Euglandina rosea
Partula tree snails and the Euglandina threat
Partula snails Partula conservation Euglandina

Euglandina rosea

Since their first introduction to tropical islands in the 1800s the giant African land snails Lissachatina fulica (=Achatina fulica) and Achatina immaculata have been regarded as serious agricultural pests. These two species, originating from East Africa and Madagascar, have now been introduced to at least 27 countries, largely accidentally. Extremely high densities of these species occurred on several Pacific islands in the 1940-50s. The effects of the population explosions prompted much interest in methods of control, including hand collection, chemical and biological control. The latter has been the most widely used option. This included a variety of taxa from flatworms to reptiles, including predatory snails.

Research into molluscan predators of Achatina started in the 1940s and predatory snails started being introduced to islands in 1950 with the East African Gonaxis kibwezensis was released on Agiguan in the Marianas Islands as a test project. A survey of Agiguan in 1952 showed that the population was increasing slowly, having little effect on A. fulica. Despite the poor results of this initial project introductions of G. kibwezensis were made to 11 other islands during the 1950s. In 1957 the larger species Macrogonaxis quadrilateralis was released on Oahu and Maui (Hawaii) and later to many other islands. In 1955 the carnivorous snail Euglandina rosea was collected in Florida and released on the Hawaiian islands. 616 snails were released on Oahu island, in 1958 12,000 were moved from Oahu and transferred to other islands in the Pacific. These initial introductions were undertaken without thorough trials being completed. Although there have been some claims that this species controls Achatina there is no good evidence for this.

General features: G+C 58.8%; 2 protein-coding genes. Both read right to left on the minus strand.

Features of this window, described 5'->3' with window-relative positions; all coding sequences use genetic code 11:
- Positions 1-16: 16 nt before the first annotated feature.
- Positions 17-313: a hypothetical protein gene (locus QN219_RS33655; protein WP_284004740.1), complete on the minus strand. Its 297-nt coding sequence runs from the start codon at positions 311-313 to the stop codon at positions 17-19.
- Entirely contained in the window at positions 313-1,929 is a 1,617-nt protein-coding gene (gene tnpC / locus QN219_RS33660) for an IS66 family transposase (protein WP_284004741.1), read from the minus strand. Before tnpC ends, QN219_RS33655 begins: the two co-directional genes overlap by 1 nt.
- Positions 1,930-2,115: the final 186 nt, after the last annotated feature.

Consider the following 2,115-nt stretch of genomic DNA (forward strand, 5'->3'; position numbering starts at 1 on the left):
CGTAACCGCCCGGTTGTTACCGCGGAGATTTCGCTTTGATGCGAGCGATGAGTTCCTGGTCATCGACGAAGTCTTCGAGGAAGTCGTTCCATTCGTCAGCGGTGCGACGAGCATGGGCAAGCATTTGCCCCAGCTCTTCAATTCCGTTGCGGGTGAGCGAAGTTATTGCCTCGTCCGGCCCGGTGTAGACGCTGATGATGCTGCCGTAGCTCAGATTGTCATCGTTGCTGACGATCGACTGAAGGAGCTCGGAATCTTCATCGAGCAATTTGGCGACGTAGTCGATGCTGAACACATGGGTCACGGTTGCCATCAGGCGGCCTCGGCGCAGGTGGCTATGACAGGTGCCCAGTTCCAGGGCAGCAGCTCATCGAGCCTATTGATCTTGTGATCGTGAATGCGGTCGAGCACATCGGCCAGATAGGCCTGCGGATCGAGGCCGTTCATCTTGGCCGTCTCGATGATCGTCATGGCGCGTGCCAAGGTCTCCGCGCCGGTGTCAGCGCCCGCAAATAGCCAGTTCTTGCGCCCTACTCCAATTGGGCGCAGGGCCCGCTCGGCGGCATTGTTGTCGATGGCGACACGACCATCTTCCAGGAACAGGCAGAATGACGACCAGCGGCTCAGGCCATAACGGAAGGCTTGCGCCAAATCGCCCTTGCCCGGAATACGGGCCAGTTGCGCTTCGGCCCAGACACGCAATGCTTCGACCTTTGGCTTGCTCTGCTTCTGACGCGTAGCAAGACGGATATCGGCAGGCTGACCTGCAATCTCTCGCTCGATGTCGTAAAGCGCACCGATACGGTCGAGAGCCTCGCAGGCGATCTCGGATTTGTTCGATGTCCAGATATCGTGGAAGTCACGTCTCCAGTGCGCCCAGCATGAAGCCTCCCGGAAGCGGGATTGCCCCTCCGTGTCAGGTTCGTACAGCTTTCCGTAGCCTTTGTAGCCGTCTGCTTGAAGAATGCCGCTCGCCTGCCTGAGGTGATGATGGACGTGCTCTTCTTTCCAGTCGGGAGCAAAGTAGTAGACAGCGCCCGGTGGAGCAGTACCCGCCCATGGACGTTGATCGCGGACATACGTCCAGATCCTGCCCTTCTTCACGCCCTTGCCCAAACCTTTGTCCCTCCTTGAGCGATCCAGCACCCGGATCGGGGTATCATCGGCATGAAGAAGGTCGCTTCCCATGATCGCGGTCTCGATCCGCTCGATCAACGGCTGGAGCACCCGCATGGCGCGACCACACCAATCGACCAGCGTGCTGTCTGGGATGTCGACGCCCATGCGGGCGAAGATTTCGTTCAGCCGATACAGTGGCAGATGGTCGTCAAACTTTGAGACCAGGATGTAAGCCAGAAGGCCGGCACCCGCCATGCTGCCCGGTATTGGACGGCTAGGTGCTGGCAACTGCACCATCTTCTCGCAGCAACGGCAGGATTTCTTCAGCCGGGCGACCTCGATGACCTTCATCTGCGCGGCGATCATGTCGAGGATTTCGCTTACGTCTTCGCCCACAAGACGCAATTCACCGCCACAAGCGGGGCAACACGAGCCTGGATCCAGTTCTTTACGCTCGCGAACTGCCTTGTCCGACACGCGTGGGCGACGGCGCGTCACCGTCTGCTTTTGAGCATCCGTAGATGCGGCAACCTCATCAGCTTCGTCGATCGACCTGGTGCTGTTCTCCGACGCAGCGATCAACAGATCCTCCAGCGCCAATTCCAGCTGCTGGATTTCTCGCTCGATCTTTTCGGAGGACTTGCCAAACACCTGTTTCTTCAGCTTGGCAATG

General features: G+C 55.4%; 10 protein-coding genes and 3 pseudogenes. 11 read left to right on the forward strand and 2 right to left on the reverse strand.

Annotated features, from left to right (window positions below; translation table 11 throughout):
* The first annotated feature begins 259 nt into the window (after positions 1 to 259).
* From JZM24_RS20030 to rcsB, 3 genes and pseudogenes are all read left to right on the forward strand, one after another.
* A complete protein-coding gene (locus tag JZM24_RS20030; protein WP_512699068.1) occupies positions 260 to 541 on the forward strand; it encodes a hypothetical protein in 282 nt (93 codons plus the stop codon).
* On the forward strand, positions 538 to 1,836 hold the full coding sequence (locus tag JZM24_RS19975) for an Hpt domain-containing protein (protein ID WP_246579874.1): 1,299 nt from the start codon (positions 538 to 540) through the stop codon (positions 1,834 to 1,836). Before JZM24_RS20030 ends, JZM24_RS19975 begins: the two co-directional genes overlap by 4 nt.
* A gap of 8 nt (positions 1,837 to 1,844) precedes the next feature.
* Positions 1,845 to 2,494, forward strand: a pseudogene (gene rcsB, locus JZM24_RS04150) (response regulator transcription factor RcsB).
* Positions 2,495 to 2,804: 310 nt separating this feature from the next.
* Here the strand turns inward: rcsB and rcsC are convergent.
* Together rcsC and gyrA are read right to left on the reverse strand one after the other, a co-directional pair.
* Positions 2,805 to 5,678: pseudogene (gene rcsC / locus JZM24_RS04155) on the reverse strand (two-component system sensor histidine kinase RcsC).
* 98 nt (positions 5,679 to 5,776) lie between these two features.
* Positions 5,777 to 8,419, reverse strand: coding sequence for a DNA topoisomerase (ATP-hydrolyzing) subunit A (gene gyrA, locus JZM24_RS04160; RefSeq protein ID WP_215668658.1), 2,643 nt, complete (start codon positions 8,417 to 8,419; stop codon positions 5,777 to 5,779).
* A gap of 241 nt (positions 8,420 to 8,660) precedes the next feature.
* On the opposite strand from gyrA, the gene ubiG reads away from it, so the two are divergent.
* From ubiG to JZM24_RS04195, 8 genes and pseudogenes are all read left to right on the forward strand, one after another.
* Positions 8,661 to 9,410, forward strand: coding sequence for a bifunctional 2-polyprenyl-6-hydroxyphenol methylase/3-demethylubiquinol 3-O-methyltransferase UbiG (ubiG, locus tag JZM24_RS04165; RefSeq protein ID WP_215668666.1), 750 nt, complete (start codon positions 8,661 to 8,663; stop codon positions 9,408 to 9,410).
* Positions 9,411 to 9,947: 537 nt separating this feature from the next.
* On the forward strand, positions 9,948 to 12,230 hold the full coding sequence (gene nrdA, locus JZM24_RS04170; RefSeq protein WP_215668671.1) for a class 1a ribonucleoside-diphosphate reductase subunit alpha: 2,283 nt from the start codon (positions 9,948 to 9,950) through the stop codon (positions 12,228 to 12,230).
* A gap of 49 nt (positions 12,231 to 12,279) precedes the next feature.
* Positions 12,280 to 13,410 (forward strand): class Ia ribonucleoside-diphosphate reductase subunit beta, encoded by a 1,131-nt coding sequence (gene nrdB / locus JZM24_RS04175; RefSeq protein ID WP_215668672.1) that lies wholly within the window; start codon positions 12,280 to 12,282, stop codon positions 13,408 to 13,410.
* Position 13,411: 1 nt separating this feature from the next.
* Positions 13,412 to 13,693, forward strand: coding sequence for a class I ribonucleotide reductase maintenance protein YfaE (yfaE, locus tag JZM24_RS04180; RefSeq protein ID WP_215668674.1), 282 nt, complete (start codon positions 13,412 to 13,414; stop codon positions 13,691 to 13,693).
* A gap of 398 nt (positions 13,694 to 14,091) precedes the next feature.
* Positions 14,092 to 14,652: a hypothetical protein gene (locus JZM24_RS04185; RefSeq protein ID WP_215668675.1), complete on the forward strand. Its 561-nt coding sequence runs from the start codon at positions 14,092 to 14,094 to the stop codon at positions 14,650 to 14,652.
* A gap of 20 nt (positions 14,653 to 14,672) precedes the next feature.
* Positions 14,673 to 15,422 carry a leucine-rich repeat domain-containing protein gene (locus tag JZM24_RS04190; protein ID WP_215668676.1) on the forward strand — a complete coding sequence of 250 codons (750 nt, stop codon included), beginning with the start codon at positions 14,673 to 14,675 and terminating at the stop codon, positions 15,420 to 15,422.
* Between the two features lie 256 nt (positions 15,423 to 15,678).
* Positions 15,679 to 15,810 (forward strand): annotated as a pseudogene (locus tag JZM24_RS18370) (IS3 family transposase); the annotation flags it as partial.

Other introductions have taken place:

The results of these introductions have been variable: some failed, others established but remained rare and in some places rapid expansion occurred. The established introductions did not cause the expected declines in Achatina populations and in several cases Euglandina introductions have been blamed for the rapid extinction of many native molluscs (especially in Hawaii and French Polynesia). Two families of snail have been particularly badly hit: the Partulidae and Achatinellidae. In the Partulidae sine 1978 Euglandina has been directly responsible for the complete extinction of 52 species, a further 11 survive only in captivity and another 35 are at serious risk of extinction. In the Achatinellidae the introductions in the 1950s have led to 27 complete extinctions, 27 species extinct in the wild and 22 on the edge of extinction. Many other species have probably been lost without being noticed.

In order to find ways of controlling the threat Euglandina poses to many snail faunas the ecology of the predator has been studied by several research groups, although additional studies are needed: